I read a great article from Morningstar about “When Will Markets Recover.” I thought about titling this article the same, but it felt too much like clickbait. This article will talk about the stages that same Morningstar article talks about of a bear market, which is where we are right now. So let’s get right to it.
The first stage is recognition that we are in a bear market. Well, I’m pretty sure this is news to no one. We entered a bear market in the fastest ever move since the Great Depression. Heck, last week we saw a 13% drop in the market in ONE day. Uggh.
Stage two – the panic. We are definitely in this stage, at least in my humble opinion. I’m writing this Monday morning and have already talked to a half dozen clients. With everyone being home, my wife and kids are now getting a sense of what I do for a living, which isn’t sitting around posting on Twitter.
What makes stage two worse is what is happening with the “safe” bond market. There are a lot of moving factors within the bond market. Bonds are selling off to create cash due to demands of investors. Also, lots of high yield (semi-junk) bonds are tanking as the underlying stability of the companies is now under question.
The only analogy I can think of with the past week is from old cartoons and I have Tom and Jerry in my head. The skit is one where Tom steps on a rake and the handle pops up and hits him in the face. Then he turns the other direction and steps on a shovel which also proceeds to hit him square across the face. The rake is equity and for those investors who moved to the safety of bonds they’ve now stepped on a shovel.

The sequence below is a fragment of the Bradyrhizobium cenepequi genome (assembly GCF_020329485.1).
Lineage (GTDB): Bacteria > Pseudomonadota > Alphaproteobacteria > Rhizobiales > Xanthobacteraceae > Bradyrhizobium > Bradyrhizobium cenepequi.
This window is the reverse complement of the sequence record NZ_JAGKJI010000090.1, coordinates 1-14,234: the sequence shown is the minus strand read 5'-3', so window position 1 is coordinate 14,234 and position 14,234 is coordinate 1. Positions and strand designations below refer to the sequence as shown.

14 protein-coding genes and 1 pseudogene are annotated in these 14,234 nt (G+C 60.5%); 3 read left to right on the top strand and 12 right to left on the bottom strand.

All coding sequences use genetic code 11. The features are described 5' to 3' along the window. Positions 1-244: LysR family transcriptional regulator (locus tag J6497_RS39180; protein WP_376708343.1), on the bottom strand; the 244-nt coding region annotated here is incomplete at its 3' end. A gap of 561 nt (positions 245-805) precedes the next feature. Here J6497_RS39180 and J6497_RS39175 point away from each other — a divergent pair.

Enough of that. Stage three is stabilization. This is where things start to flatten out. Stocks are no longer dropping and we recognize the cause of what drove the market into bear status. However, until that cause is eliminated the market will bounce around with some more volatility. Sadly, the non-fun rollercoaster ride is not over as this period can last the longest of all the stages.
The fourth and final stage is anticipation. This is where it feels awful and we start seeing headlines that it will never end and this is the new normal. I love the example from Morningstar that in early 2009 they were holding an investment conference that was basically empty. The keynote speaker mentioned it would be months before the market recovered. What happened the next day? You guessed it – the longest bull market in history began its climb.
I liked this article as it was a reminder that we have been here before. Again, I’m not predicting when this will end. However, I do know we will eventually work our way back up that mountain one step at a time. It will be interesting to look back at when we were in what stages. We certainly know there will be lots of books written about this time.